August 24, 2012

Lung Worm arrives in Huddersfield


The lungworm Angiostrongylus vasorum (also known as French Heartworm) is a parasite that infects dogs. The adult of this particular lungworm lives in the heart and major blood vessels supplying the lungs, where it can cause a host of problems. Left untreated, the infection can often be fatal.

The lungworm parasite is carried by slugs and snails. The problem arises when dogs purposefully or accidentally eat these common garden pests when rummaging through undergrowth, eating grass, drinking from puddles or outdoor water bowls, or pick them up from their toys.

Infection with lungworm can cause serious health problems in dogs, and is often fatal if not diagnosed and treated.

Dogs infected with lungworm spread the parasite into the environment, as the larvae of the parasite are expelled in the dog’s faeces. This increases the chances of other dogs becoming infected.

Lungworm has been slowly spreading across the country over the last few years and we have been tracking its progress carefully.

Sadly, Donaldson’s first confirmed case was seen last week and we are currently waiting for test results on two further suspected cases.

Dogs of all ages and breeds can become infected with lungworm. However, younger dogs seem to be more prone to picking up the parasite. Dogs known to eat slugs and snails should also be considered high risk.

Lungworm infections can result in a number of different signs which may easily be confused with other illnesses including breathing problems, poor blood clotting, behaviour changes or general sickness. If your dog is displaying any of these signs, consult your veterinary surgeon immediately.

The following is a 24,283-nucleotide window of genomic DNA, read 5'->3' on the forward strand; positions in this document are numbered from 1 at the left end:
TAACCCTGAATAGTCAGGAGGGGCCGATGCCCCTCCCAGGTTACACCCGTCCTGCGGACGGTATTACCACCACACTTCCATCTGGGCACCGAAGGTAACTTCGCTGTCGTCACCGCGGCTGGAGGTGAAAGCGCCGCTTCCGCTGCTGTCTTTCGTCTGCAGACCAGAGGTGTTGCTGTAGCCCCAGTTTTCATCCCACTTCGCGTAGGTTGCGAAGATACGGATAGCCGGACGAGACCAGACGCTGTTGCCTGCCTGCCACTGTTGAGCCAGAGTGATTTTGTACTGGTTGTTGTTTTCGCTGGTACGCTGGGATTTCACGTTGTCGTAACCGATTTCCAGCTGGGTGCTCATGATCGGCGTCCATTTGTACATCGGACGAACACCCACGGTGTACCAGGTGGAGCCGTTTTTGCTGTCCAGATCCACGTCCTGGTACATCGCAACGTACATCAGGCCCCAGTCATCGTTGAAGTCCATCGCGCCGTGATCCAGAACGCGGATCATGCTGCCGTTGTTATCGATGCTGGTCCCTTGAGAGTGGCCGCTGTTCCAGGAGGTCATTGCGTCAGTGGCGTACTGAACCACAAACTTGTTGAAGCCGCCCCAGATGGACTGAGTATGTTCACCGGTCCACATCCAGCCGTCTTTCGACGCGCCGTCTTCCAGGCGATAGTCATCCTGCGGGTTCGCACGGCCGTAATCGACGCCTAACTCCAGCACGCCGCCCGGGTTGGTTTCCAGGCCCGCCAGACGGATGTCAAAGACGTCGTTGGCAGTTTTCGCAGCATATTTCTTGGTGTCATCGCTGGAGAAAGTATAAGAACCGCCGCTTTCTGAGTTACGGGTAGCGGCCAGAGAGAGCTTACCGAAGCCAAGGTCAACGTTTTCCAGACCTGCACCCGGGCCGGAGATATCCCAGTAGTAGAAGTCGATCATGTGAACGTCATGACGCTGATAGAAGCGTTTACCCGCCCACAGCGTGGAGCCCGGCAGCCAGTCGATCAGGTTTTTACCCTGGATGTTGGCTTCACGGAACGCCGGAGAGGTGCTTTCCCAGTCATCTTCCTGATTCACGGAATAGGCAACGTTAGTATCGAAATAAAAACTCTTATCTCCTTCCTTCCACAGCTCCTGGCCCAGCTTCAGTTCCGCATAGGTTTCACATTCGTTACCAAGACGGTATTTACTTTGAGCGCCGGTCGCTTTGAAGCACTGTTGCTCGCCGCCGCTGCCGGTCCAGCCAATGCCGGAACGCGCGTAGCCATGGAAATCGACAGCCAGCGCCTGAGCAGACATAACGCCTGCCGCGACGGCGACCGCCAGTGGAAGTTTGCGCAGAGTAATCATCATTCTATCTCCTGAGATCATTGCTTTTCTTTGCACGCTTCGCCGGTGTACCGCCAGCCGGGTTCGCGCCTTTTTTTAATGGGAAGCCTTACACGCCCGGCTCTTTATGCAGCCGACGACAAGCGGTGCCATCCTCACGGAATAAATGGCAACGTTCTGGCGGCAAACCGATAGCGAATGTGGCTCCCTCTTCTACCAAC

There are some dogs which don’t initially show outward signs of lungworm infection. If you are concerned your veterinary surgeon can perform tests which may help detect if your dog is infected with the lungworm parasite.

It is important to recognise that lungworm is not prevented or treated by the conventional use of worming tablets when given every three months, or even every month.

Thankfully, treatment of lungworm infection in dogs is widely available and easy to administer. Once diagnosed and treated, most dogs make a full recovery. The key to successful treatment is taking action early.

If you are concerned your dog has picked up, or is at risk from, picking up a lungworm infection, speak to your veterinary surgeon without delay.

Your vet can prescribe a specific spot-on solution to treat this parasite, which is applied to the back of the neck.

Applied monthly this product can also prevent the establishment of infection with Lung Worm. Speak to your veterinary surgeon for further advice.


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